Bag it!: Give TCC your bag credit at Whole Foods Hollywood NOW (through March!)

Please bring your own bag…and purchase your groceries two items at a time—HA!

Nothing short of thrilled to have The Curriculum of Cuisine be one of the three great organizations chosen by the Whole Foods Hollywood store as a quarterly (that’s three months if you don’t think like a banker; you know I had to ask) recipient for their bag donation project!Image

When you shop at Whole Foods Hollywood (4301 NE Sandy Blvd), do remember your bag, and please consider donating your bag credit to The Curriulum of Cuisine. 

Whole Foods Hollywood & The Curriculum of Cuisine—working to make food education happen in high schools, ten cents at a time!

P.S. Thanks to Casey rocking the register at WF for her good-heart and enthusiasm. Also, to Mr. Ahearne for taking the photos (xo).

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Notes on the Whole Foods Sunday Supper Benefit: A Month of Percolating in Gratitude

It’s just shy of one month since the Whole Foods Charity Supper for The Curriculum of Cuisine. Over this time, the magnitude of that evening has really, as this blog’s tile implies, had time to register in my heart and my head. Image

The evening of November 17th was spectacular. Period. The event simply could not have been what it was without the company of 33 fabulous and generous diners as well as the team behind the scenes. Healthy Living Coach Jessie Moore lovingly and deliciously filled our bellies. Anna Landreth offered a space, Magnolia’s Corner, that elevated the affair to a stunning place of simple elagence. Vinter Scott Macindoe pleased palates and intellects with his wonderful wines and wisdom. Rebecca Van Damm documented the whole evening with more social network savvy than my analog girl status can fathom.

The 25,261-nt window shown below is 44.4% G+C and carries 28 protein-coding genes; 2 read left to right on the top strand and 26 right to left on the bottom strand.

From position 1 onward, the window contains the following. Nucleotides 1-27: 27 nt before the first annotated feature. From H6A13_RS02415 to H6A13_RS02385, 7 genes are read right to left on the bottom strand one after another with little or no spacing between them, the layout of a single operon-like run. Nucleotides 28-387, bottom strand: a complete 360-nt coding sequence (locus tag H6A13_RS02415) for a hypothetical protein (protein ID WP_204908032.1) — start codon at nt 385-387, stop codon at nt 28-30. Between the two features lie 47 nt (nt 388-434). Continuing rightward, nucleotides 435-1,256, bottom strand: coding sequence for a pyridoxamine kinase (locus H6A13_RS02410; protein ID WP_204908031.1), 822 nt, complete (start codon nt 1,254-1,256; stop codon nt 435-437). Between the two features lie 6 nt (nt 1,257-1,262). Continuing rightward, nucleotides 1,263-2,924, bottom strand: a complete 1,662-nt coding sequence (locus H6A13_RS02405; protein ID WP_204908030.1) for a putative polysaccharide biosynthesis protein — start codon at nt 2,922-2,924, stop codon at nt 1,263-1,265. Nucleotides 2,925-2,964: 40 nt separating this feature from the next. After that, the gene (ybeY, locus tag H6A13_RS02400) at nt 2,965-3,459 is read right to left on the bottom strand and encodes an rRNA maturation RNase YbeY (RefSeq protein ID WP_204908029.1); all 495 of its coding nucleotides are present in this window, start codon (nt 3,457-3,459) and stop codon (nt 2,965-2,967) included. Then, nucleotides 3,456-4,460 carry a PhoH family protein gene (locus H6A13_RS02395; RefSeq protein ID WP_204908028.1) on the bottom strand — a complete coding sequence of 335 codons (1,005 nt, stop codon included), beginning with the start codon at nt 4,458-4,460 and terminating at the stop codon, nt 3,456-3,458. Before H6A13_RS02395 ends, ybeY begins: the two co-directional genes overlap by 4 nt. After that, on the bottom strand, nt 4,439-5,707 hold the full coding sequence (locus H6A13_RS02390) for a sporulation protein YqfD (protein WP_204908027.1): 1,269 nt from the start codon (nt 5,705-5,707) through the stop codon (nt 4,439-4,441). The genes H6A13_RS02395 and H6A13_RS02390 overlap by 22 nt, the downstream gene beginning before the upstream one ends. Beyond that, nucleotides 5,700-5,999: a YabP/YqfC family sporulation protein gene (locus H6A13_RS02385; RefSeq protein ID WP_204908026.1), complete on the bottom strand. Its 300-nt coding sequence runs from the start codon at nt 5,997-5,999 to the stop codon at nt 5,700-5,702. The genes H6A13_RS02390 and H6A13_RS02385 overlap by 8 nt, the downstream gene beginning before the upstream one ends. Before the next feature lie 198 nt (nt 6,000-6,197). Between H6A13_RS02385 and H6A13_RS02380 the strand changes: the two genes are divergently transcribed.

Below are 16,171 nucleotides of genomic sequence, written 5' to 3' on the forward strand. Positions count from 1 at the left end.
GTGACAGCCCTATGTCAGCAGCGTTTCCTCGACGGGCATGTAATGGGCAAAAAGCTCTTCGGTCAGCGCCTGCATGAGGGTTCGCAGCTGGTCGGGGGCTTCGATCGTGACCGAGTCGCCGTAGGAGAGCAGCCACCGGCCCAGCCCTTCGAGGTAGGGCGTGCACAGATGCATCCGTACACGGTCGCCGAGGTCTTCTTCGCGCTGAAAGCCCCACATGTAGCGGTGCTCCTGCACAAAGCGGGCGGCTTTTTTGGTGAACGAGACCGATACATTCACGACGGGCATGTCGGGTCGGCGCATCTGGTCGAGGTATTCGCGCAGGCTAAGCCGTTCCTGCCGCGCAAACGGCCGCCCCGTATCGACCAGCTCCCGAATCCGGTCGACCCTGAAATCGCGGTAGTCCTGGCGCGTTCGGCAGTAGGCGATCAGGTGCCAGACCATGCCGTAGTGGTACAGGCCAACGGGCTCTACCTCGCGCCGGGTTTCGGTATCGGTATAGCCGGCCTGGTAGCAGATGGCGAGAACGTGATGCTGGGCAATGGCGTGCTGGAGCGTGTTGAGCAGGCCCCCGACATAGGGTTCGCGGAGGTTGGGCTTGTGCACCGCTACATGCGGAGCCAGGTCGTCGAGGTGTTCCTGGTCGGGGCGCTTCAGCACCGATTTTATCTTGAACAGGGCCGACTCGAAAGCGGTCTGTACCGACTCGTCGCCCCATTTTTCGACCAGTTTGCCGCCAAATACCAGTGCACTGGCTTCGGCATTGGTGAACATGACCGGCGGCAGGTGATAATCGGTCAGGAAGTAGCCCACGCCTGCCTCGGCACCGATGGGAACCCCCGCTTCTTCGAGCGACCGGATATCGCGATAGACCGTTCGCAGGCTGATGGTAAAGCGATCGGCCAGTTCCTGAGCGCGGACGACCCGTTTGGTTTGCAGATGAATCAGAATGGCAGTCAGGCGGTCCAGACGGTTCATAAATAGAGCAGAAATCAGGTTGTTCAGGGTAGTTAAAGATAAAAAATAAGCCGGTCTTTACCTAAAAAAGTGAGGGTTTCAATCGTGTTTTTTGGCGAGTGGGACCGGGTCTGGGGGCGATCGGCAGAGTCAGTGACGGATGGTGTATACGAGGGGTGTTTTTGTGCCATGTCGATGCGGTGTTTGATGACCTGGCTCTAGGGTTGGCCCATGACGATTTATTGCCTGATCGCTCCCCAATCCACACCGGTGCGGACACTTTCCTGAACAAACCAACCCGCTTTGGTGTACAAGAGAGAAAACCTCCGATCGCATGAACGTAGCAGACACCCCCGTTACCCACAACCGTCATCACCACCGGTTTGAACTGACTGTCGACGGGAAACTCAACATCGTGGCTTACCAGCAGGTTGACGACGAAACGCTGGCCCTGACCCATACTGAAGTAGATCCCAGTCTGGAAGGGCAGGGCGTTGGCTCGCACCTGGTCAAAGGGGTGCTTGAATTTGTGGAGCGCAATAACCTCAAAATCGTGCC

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My well-steeped appreciation for these fine folks parallels my ever-deepening commitment to making this program a reality for as many students as possible. November’s Sunday Supper serves a palpable (and lasting) reminder to me that this work of food education is rooted in collaborative efforts—from farmers and patrons, planners and chefs, to school administrators and community service organizations; it is through working together that we can best feed the minds and bellies of our youth.

Oregon Farm to School and School Garden Meeting

The annual Oregon Farm to School and School Garden Network meeting was on 11/21, and I was honored to have the opportunity to share more about The Curriculum of Cuisine with such a gifted, and action-driven group of folks. I reconnected with a number of people I’ve met previously, and also had the good fortune of spending meaningful time in conversation (and contemplation) with Renee Carr at OSU Extension. I also finally had the chance to cross paths in person with Deborah Kane. We talked fast and furious about shaping food education at the national level. (As you might imagine, I have some ideas about this…)

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Hanging out with this passionate bunch of farm to school folks reemphasized to me the simple sense it makes to have essential culinary skills education wherever there is a school garden. That way we are fostering learning from seed to table. Yes, please!